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3am

3am http://wp.me/s242Zh-3am

Little Dude’s been up since 3. I’m currently not tired, so it’s ok. We’re both just sitting up in bed, working on our hobbies: I’m playing with him and blogging; he’s playing with me and crawling.

Outside the door, I can hear the cats meowing and scratching on furniture. They know some humans are awake. This means there are people who could be feeding them.

Shufs is snoring away. We stayed up…

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Some Changes

So, I kept saying that I didn’t want this to become a mommy blog, but I felt weird having my family opinions mingle with my political, pop culture, and social beliefs. What if someone was looking for breast feeding advice and stumbled across a post about…

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jtotheizzoe:

edwardspoonhands:

colchrishadfield:

If you release 29,000 rubber duckies into the ocean, where do they end up? http://en.wikipedia.org/wiki/Friendly_Floatees - Our cool world.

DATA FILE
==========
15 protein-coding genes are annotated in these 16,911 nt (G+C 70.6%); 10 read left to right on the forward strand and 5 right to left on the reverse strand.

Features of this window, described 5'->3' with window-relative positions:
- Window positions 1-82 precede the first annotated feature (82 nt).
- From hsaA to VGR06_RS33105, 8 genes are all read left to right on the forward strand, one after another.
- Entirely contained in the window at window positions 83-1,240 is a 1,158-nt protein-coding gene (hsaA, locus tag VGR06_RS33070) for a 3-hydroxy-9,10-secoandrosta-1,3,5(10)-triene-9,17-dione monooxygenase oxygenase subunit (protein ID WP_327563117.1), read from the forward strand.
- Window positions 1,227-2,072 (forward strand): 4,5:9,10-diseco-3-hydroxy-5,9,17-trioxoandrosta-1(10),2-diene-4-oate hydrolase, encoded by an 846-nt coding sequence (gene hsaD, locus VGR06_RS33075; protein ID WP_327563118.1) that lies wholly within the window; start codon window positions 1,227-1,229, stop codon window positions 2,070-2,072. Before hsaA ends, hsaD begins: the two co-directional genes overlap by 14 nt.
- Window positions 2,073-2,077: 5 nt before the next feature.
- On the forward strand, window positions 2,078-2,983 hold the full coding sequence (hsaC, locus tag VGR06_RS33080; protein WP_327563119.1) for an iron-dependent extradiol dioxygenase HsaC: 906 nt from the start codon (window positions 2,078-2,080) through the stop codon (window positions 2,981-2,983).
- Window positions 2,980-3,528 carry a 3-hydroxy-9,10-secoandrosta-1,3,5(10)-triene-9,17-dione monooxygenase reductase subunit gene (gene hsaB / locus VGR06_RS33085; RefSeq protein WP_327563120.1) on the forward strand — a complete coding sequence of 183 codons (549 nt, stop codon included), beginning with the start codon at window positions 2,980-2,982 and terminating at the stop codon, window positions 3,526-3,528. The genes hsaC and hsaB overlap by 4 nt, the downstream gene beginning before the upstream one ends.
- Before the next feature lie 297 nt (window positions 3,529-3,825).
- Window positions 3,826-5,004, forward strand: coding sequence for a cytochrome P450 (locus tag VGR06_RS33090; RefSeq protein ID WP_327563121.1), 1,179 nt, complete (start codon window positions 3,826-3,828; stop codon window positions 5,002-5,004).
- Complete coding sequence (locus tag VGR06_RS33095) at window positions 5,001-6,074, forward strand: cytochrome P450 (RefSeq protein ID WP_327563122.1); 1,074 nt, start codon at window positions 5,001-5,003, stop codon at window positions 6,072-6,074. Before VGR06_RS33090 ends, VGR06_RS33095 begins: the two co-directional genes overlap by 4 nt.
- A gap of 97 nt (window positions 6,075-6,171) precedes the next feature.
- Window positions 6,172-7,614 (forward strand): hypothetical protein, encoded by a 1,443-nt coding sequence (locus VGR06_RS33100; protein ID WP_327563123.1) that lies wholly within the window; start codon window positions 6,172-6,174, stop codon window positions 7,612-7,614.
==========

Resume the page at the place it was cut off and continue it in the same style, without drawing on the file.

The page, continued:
How! They all started in the same place and ended up pretty much /everywhere/. So weird!

These 29,000 rubber ducks, lost from a cargo ship in 1992, have taught us a lot about ocean currents and how plastic debris degrades and enters the marine food chain.

This happens in places like the “Great Pacific Garbage Patch”, which is not the flotilla of lawn chairs and styrofoam cups you might be picturing. Instead, it’s microscopic particles, degraded by salt and sunlight, that cover thousands of square miles of ocean. That’s harmful for most creatures, but oddly beneficial for others. Find out more about the Garbage Patch here.

The story of the lost ducks is a fascinating one, though. Check out this NPR interview with Donovan Hohn, who tracked the ducks worldwide. He wrote a book about it called Moby Duckwhich is just about the best title for a book, ever.

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